This Ealing-esque comedy focuses on a small Kent village where the community is supported by brandy smuggling. When visitors from Whitehall come with proposals for redevelopment, the smugglers resolve to resist. A pre-fame Richard Burton stars alongside Honor Blackman and Roger Livesey. Adapted from a novel by Howard Clewes (who co-wrote the screenplay), Green Grow the Rushes owes an obvious debt to the hit Ealing comedy Whisky Galore (1949). This was the first feature made by ACT Films, the production company formed by the cinema technicians’ union. As if there was any doubt about its influences, Green Grow the Rushes was retitled Brandy Ashore on its re-release in 1954.
Kate Plus Ten (1938)
Laughs and thrills are dealt out in equal measure in this lively Edgar Wallace comedy-thriller, which has a terrific car versus train chase as its hair-raising climax. A Scotland Yard inspector, deftly played by Jack Hulbert (who co-wrote the film), uncovers a dastardly plot by a notorious gang of crooks - unusually led by a woman (Genevieve Tobin) - to rob a train of its gold bullion cargo. A fair head of steam builds up as our hero attempts to save the woman as well as save the day. The railway scenes were filmed on the Bath-Westbury and Limpley Stoke-Camerton lines in Wiltshire.
Day 4 – Mix Of Platforms
Le Mans (1971) – BBC iPlayer
A classic auto-racing movie starring Steve McQueen, Le Mans puts the audience in the driver's seat for what is often called the most gruelling race in the world. McQueen plays the American driver, locked in an intense grudge match with his German counterpart during the 24-hour race through the French countryside even as he wrestles with the guilt over causing an accident that cost the life of a close friend. McQueen is his usual stoic magnetic self, and the racing sequences are among the best ever committed to film. A solid character-driven story combines with raw visceral power to make Le Mans a rich tapestry of action and thrills.
Stratton (2017) – ALL4
When a high-stakes M16 mission to intercept deadly biochemical weapons goes spectacularly wrong, special operative Stratton (Dominic Cooper) must face the threat of a former Soviet operative who resurfaces after being presumed dead for two decades. It is believed that the rogue operative plans to take revenge on his former paymasters with stolen chemical weapons, and Stratton and his agents must race against time to stop the unimaginable from happening. With Derek Jacobi, Connie Neilsen and Tom Felton.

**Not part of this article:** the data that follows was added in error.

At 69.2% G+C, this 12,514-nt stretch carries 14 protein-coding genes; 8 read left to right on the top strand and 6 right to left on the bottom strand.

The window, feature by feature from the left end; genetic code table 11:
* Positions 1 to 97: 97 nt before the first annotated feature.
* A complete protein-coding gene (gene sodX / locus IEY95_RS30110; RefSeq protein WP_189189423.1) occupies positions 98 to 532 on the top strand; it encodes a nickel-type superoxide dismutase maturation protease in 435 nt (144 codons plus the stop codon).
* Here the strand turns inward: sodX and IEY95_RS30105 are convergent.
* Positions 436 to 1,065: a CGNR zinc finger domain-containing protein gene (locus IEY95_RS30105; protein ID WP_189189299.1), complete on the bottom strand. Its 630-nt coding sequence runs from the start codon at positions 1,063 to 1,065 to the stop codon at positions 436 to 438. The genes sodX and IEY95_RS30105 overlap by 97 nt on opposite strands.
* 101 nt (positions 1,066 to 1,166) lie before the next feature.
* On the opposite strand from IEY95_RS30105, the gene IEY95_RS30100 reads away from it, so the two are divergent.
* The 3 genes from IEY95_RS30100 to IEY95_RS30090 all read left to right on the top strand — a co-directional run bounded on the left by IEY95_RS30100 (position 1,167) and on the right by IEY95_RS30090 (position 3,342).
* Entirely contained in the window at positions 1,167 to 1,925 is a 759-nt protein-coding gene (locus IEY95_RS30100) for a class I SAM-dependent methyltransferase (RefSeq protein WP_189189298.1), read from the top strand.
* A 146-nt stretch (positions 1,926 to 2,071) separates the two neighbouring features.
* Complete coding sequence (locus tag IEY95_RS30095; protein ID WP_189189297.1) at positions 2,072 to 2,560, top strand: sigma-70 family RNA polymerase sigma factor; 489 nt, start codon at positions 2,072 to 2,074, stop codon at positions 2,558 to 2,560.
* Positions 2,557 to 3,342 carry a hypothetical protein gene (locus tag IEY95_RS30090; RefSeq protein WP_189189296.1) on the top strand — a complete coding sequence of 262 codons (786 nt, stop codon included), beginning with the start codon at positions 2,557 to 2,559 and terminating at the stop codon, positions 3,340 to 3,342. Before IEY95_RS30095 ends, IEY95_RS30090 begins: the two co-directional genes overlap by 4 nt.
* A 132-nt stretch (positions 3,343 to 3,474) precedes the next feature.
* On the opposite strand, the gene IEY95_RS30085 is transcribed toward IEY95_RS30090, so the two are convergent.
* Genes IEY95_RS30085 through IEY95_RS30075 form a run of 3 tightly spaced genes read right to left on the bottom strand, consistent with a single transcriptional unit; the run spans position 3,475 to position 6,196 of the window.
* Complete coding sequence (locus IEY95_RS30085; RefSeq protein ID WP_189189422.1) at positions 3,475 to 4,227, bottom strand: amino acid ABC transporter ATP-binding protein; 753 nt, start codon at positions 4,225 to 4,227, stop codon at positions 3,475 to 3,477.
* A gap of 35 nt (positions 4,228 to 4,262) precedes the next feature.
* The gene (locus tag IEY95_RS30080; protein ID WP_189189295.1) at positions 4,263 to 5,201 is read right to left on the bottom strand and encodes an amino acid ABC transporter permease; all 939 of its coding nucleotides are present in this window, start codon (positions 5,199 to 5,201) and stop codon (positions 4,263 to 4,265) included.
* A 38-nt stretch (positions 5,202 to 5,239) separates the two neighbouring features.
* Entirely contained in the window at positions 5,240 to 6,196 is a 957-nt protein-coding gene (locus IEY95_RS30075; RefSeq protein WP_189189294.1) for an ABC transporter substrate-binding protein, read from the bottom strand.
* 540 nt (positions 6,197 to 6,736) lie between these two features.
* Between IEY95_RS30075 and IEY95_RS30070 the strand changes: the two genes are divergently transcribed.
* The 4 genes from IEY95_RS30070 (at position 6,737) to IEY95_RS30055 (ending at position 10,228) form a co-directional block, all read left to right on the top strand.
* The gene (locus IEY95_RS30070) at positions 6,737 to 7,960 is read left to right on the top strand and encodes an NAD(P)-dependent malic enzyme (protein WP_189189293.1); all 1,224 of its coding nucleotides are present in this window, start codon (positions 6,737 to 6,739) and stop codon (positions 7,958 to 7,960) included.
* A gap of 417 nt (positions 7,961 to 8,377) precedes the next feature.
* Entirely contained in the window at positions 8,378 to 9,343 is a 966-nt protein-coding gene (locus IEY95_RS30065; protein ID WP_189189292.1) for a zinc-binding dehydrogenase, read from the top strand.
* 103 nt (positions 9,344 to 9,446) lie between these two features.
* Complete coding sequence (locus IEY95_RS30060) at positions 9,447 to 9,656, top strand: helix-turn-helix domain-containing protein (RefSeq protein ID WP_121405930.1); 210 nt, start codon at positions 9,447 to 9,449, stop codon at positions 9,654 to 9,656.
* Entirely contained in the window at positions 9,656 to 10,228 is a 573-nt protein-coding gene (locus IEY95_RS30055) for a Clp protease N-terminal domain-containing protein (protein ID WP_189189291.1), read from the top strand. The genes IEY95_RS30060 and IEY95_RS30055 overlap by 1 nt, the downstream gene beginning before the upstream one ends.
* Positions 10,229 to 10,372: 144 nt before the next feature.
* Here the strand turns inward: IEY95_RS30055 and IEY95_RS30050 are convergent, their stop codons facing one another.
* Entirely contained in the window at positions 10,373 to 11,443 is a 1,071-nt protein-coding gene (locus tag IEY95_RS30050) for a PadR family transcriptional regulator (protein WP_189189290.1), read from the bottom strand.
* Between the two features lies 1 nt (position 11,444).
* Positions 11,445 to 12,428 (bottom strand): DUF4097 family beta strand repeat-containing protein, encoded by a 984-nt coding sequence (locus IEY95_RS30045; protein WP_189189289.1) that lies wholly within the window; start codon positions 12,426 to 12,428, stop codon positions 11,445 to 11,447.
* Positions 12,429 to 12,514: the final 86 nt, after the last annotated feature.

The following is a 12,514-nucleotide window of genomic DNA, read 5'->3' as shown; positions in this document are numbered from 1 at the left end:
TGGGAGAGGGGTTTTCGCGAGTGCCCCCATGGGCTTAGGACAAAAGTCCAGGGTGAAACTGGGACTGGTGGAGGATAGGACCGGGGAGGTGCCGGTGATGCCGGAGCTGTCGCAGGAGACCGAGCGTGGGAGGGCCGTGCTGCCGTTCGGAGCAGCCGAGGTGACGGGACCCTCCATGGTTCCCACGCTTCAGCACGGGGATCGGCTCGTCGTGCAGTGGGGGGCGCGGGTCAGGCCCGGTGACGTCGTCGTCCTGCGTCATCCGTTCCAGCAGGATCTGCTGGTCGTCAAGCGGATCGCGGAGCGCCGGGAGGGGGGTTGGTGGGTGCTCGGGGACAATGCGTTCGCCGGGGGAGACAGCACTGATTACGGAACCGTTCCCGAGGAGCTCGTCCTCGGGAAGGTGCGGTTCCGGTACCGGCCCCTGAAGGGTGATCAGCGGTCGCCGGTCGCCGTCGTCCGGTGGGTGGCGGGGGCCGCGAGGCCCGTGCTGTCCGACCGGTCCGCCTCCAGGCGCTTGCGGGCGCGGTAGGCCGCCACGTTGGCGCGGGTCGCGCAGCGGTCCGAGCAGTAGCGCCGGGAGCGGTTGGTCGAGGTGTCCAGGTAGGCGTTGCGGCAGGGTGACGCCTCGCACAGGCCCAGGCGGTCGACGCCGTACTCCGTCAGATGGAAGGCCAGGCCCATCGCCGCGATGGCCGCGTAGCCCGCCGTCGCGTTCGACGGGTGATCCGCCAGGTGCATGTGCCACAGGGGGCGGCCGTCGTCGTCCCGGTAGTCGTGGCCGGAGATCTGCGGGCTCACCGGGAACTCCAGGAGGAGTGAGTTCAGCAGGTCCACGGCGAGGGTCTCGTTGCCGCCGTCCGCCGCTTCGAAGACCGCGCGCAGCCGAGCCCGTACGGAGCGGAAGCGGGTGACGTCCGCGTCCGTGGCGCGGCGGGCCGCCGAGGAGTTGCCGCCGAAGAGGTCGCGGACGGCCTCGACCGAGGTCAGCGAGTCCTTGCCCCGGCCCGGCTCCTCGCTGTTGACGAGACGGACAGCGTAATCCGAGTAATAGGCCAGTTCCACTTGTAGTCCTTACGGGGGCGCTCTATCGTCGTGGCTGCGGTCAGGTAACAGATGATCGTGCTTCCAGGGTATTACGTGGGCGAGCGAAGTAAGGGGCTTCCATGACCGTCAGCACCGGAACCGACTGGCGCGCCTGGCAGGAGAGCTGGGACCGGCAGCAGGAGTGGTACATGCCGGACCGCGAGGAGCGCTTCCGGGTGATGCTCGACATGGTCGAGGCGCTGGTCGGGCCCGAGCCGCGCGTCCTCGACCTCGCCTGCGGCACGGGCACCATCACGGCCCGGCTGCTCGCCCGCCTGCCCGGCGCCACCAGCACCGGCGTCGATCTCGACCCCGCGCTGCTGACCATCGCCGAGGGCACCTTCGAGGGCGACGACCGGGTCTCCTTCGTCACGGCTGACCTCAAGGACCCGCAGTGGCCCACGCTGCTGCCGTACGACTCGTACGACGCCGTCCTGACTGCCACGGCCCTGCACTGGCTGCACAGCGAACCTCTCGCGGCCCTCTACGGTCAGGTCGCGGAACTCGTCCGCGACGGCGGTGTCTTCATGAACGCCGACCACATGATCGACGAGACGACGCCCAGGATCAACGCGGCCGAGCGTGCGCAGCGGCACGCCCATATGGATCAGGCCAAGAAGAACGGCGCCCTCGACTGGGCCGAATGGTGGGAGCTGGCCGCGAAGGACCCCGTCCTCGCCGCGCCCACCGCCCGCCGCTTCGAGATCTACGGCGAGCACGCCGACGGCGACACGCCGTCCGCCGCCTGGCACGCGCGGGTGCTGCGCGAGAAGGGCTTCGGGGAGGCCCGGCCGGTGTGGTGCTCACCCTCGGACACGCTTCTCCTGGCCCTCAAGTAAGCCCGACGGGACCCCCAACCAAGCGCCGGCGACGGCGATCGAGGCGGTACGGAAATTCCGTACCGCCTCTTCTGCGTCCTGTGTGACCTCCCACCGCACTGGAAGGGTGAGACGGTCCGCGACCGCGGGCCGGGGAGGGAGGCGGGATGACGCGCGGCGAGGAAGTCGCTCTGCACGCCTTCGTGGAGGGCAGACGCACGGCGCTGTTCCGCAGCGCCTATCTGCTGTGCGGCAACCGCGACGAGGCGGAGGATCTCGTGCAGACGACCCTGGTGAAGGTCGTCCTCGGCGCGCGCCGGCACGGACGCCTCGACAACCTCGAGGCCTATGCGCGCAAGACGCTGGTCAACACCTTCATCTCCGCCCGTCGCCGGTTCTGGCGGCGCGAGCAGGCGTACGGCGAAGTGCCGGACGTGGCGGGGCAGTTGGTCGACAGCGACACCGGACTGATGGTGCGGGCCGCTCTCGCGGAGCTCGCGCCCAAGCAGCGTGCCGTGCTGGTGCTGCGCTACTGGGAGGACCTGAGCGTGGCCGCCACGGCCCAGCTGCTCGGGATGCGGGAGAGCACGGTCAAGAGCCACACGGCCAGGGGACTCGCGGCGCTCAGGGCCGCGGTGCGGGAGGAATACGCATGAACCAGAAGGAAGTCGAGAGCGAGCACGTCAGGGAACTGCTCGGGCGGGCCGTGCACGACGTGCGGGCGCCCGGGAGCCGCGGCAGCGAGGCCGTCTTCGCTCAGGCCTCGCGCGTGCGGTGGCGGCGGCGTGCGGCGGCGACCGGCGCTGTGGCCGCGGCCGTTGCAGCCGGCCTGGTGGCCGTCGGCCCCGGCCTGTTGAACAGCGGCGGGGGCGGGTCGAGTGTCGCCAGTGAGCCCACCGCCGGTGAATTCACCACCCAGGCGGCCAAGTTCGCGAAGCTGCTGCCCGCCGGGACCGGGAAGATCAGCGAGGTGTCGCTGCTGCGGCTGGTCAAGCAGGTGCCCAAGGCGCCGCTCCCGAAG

Una (2017) – ALL4
Based on David Harrower’s celebrated, Olivier Award-winning play Blackbird, Benedict Andrews’ film stars the Oscar-nominated Rooney Mara (Carol) and Emmy-nominated Ben Mendelsohn (Animal Kingdom, Starred Up), following a young woman’s journey to reclaim her past. Fifteen years earlier, teenage Una (Mara) ran away with an older man, Ray (Mendelsohn), a crime for which he was arrested and imprisoned. When she comes across a photo of him in a trade magazine, Una tracks him down to his workplace, and her abrupt arrival threatens to destroy Ray’s new life, while derailing her precarious stability. Unspoken secrets and buried memories surface as Una and Ray sift through the wreckage of the past, confronting unanswered questions and unresolved longings; ultimately shaking them both to the core.
The Notebook (2005) – BBC iPlayer
Sweeping romance directed by Nick Cassavetes, set in a small coastal town in the American South - partly in the 1940s, and partly in the present day. An elderly man (James Garner) reads from a faded notebook to an old woman (Gena Rowlands) whom he regularly visits at her nursing home. As he reads, a passionate love story unfolds about a young couple - Noah Calhoun and Allie Hamilton (played in flashback scenes by Ryan Gosling and Rachel McAdams) - whose fledgling love affair was abruptly ended by circumstances and the sudden outbreak of World War 2. But although fate drives the young couple apart, they continue to be haunted by memories of their affair, and when Noah returns from the war seven years later, he realises that he cannot forget the promises they made to one other - despite the fact that Allie is engaged to be married to another man.
Day 5 – BFI Player – Free Section
Escape From Broadmoor (1948)
A murderer escapes from Broadmoor only to be tempted back to the scene of his crime. Attempting to steal from the rich gentleman who testified against him, he is disturbed by a maid - but hasn't he seen her before? A cast of familiar British faces star in this short B-Movie, the first part of an intended series of 'psychic mysteries'. Look out for Dad's Army's John Le Mesurier, playing against his usual suave type, as a hard-nosed criminal.
The Perfect Woman (1949)
That age-old male fantasy of the ultimate remote-control woman gets a high-tech satirical twist in this screwball-style, battle-of-the-sexes comedy. Roger Cavendish gets more than he bargained for when he agrees to act as escort for the 'perfect' robot woman. The riotous climactic scene in a bridal suite is a delight, and glamorous star Patricia Roc has a ball running rings around the hapless men.
This comic fantasy, based on a stage play, imagines what would happen if a mermaid turned up in London society. Played with sparkling humour by Glynis Johns, Miranda charms every man she meets with her frank appreciation of their looks, devoid of the cynicism of modern women. Comedy ensues when her rescuer, a Harley Street doctor, attempts to conceal her true nature, while Margaret Rutherford gives an amusing turn as an eccentric nurse.